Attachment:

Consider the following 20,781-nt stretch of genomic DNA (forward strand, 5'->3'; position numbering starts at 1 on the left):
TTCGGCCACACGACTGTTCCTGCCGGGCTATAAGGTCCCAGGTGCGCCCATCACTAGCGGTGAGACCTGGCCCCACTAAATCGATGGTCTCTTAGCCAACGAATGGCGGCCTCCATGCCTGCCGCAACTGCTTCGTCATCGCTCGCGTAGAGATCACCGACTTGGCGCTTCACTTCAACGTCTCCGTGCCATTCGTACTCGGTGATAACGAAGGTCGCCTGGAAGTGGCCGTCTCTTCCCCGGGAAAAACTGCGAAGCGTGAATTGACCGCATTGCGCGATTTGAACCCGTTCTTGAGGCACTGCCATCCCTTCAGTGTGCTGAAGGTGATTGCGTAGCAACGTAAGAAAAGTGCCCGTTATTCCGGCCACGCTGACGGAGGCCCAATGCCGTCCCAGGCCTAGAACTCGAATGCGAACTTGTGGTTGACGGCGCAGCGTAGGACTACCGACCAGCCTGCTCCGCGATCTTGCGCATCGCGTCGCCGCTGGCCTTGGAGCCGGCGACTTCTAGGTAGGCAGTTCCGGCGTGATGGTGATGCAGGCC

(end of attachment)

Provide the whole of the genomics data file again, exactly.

Consider the following 20,781-nt stretch of genomic DNA (forward strand, 5'->3'; position numbering starts at 1 on the left):
TTCGGCCACACGACTGTTCCTGCCGGGCTATAAGGTCCCAGGTGCGCCCATCACTAGCGGTGAGACCTGGCCCCACTAAATCGATGGTCTCTTAGCCAACGAATGGCGGCCTCCATGCCTGCCGCAACTGCTTCGTCATCGCTCGCGTAGAGATCACCGACTTGGCGCTTCACTTCAACGTCTCCGTGCCATTCGTACTCGGTGATAACGAAGGTCGCCTGGAAGTGGCCGTCTCTTCCCCGGGAAAAACTGCGAAGCGTGAATTGACCGCATTGCGCGATTTGAACCCGTTCTTGAGGCACTGCCATCCCTTCAGTGTGCTGAAGGTGATTGCGTAGCAACGTAAGAAAAGTGCCCGTTATTCCGGCCACGCTGACGGAGGCCCAATGCCGTCCCAGGCCTAGAACTCGAATGCGAACTTGTGGTTGACGGCGCAGCGTAGGACTACCGACCAGCCTGCTCCGCGATCTTGCGCATCGCGTCGCCGCTGGCCTTGGAGCCGGCGACTTCTAGGTAGGCAGTTCCGGCGTGATGGTGATGCAGGCC